I remember being on a long car ride a few months after our son passed away. I felt like I had been hit by a truck, everything in me hurt. I was exhausted and overwhelmed. Staring out at the beautiful Montana landscape, on the verge of tears and despair, this thought popped into my head: “This feels an awful lot like waking up in bed that first week of practice. Every part of my body was in excruciating pain. I had no idea how I would stand up and walk, let alone run for 3 hours that morning, and another 3 hours in the afternoon. There was a mix of feelings: overwhelm, fear and the nagging questions, “Can I even do this? Do I really have a choice?”
As we drove through the mountains and tall pines, I thought about how that first week of training did make us stronger and faster. But before the strength came, it felt like we could barely stand up. Even a flight of stairs was difficult and painful to manage. Remembering that gave me a spark of hope. Despite feeling completely crushed in that moment, I hoped that one day I could walk again, and even run. Maybe in years to come, I could be stronger for having walked through this difficult season. Nothing could have made the experience of losing my son easier, but doing unnecessarily difficult things gave me hope that it wouldn’t always be as crushing as it was that day.
In basketball, we never stopped training when the girls starting throwing up and crying.
Because we wouldn’t have learned how much more was really in us after we hit that breaking point. Knowing how much more you have to give after you hit that breaking point is what wins games in the 4th quarter. When the other team is exhausted, doubled over, in pain, and a little scared, we can have that smirk that says, “This? Oh, we are just getting started! I have 6 more quarters in me if that is what it takes to win this game.”
We live in a culture that fears or despises hard things.
“Why try to pay off your debt that fast?”
“It’s crazy to try to pay cash for a house!”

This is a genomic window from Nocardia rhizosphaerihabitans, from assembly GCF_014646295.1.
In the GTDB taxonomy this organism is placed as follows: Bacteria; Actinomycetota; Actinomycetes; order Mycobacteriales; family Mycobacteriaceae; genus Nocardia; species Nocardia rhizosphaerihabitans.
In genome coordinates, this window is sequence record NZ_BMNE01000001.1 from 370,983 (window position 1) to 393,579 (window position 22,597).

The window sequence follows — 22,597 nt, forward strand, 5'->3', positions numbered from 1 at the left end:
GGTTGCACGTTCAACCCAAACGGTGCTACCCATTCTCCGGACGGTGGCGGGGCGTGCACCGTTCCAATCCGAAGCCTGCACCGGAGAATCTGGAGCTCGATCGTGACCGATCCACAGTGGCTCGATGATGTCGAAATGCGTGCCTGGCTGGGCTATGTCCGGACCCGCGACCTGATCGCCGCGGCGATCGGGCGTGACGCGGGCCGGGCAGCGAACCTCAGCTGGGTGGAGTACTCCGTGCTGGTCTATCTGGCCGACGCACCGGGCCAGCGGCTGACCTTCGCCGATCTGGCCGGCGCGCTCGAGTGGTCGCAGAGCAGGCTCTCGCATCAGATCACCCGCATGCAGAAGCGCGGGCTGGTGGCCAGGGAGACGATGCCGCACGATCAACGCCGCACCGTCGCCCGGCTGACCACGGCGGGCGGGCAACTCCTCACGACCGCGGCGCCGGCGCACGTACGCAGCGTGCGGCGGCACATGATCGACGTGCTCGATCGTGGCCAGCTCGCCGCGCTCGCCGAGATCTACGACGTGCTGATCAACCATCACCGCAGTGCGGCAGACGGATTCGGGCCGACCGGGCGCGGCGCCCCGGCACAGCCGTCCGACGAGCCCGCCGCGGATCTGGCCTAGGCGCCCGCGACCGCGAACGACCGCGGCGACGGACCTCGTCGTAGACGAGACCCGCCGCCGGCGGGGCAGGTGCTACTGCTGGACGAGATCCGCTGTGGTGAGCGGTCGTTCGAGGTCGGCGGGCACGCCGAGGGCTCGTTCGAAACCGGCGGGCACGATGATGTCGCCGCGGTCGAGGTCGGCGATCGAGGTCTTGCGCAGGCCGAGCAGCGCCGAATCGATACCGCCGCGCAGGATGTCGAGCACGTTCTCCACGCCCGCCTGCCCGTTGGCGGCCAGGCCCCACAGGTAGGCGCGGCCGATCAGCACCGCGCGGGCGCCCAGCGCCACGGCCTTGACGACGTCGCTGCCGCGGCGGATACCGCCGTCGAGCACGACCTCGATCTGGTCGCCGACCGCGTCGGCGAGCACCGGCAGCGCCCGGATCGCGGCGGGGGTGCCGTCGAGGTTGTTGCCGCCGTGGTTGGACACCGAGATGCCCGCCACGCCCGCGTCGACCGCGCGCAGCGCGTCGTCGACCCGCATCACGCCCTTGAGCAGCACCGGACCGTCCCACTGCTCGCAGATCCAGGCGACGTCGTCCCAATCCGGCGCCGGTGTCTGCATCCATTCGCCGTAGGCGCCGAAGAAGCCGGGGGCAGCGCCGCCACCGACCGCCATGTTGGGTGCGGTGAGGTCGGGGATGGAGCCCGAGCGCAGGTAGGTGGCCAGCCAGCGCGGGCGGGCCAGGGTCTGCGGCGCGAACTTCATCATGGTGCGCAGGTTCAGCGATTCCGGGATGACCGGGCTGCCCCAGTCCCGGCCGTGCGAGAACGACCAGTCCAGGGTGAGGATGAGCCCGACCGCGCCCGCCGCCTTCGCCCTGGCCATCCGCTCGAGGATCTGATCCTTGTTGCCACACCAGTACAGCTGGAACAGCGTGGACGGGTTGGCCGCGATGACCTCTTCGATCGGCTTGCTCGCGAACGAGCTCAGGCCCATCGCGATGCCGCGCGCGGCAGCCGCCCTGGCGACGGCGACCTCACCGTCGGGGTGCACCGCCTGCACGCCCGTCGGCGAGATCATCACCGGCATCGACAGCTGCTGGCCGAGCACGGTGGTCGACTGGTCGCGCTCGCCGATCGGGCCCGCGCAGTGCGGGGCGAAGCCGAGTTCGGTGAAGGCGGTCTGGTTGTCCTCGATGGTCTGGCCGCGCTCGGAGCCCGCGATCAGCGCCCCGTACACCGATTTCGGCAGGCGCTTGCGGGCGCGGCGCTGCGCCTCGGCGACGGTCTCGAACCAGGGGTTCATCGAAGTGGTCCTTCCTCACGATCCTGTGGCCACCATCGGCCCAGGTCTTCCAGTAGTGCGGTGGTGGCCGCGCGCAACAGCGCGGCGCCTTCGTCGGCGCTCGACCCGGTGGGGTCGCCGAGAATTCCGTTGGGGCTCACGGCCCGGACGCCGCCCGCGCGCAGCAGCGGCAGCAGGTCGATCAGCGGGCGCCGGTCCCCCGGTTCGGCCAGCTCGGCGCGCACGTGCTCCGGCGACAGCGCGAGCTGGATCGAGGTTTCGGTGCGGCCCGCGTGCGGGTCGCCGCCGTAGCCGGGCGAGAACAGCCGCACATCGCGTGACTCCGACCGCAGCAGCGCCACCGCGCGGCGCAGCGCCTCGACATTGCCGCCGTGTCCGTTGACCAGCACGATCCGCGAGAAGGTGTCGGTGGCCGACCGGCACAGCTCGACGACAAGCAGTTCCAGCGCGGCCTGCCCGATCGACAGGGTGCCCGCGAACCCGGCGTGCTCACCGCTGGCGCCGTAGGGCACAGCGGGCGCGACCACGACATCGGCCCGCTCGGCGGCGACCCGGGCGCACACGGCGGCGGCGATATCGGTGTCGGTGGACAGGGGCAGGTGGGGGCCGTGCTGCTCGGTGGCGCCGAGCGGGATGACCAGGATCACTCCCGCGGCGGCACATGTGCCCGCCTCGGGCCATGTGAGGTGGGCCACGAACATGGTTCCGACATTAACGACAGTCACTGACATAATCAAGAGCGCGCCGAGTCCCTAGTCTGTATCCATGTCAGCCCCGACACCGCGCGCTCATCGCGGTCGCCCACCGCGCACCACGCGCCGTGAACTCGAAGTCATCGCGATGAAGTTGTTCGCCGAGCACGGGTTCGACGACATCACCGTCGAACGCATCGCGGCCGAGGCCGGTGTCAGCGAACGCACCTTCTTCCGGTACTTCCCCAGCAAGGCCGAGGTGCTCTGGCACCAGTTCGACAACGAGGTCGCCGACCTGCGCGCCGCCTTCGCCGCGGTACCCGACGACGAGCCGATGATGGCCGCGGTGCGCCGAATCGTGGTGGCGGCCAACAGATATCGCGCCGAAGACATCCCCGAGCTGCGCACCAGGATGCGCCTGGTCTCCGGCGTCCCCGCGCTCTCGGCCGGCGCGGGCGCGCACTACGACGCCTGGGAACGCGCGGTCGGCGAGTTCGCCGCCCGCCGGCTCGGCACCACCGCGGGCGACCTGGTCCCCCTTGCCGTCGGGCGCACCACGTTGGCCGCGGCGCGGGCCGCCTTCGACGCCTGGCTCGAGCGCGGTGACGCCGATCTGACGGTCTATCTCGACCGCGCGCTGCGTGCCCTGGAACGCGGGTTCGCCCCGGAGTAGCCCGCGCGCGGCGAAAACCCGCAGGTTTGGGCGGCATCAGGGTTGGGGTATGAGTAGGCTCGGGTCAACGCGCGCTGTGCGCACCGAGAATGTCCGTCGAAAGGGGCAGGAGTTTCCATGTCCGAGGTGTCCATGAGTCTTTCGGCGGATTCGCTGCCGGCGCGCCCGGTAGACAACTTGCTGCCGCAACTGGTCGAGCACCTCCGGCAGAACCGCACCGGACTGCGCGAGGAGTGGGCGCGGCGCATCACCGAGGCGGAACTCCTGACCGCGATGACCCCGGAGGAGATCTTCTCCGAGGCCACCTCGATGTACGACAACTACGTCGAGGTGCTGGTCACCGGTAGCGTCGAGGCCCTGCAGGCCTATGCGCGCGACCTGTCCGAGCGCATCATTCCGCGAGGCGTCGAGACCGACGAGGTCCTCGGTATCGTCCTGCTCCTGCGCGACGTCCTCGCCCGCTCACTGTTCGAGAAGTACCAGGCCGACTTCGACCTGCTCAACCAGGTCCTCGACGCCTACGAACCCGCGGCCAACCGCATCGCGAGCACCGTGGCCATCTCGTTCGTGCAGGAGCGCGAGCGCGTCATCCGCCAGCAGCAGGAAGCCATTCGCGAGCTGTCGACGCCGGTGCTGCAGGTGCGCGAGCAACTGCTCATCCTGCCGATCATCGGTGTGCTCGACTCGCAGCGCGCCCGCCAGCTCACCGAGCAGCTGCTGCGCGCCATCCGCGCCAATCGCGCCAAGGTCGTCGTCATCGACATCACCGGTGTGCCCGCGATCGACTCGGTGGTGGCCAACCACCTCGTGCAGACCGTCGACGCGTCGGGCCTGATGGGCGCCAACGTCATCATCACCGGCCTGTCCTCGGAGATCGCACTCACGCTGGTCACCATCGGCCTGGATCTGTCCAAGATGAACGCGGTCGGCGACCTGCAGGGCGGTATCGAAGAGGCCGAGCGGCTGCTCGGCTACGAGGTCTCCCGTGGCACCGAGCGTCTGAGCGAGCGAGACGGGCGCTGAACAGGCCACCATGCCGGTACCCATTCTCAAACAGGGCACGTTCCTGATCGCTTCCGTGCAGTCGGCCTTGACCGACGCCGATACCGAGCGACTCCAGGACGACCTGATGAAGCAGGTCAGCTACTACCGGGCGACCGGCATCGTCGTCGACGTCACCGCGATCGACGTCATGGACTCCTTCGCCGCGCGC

“Why would you save 50% of your income!?
“You should really rethink this shopping ban.”
“Why save all that money to reach FI?”
“Be more reasonable. Don’t make things unnecessarily hard. Take your time. Be more balanced.”
I say: Do one unnecessarily difficult thing! Find your limits, then keep digging. Because this well could be much deeper than you think. And your best work might come long after you wanted to quit.
Instead of saving a 5% down payment, save a 50% down payment.
Instead of taking 30 years to pay off your house, do it in 9.
Instead of barely having enough to retire at 65, have enough by 50.
Instead of paying off your student loans over 10 years, eat rice and beans while working an extra job and pay it off in 2 years.
Just because it hurts, is overwhelming, or pushes you to your limit doesn’t mean your doing anything wrong.
In fact, you might be on exactly the right path.
Physical challenges, like training for a half marathon or a 50 mile hike
Fasting 1 day a week for a year (I did this and it was HARD)
If you write, write 10,000 words in a weekend.
A shopping or spending ban
If you are an introvert, try striking up conversations with 5 strangers a day for a week
Camp in a pop up camper with 5 little kids for 6 weeks…oh wait. That was fun. =)
Because of that coach, I knew I could do all sorts of things. Difficult things. I could learn advanced chemistry between 8pm-midnight. I could leave our small town. I could adopt kids with challenging needs. I could move overseas. I could travel on my own. I could pay cash for a house. I could learn how to renovate from You Tube.
The more difficult things I do, real or unnecessarily difficult, the more confidence I have in my grit. I know how deep the well is. And when I come to the end of my rope: overwhelmed by fear, hopelessness, and doubt, I know I have more in me. I might just have to throw up and have a good cry first.
Ever done a sport or hobby with “that” coach?
Any unnecessarily difficult things you are trying to do?
Has the unnecessarily difficult things ever help in other areas of your life? Do you have more grit because of it?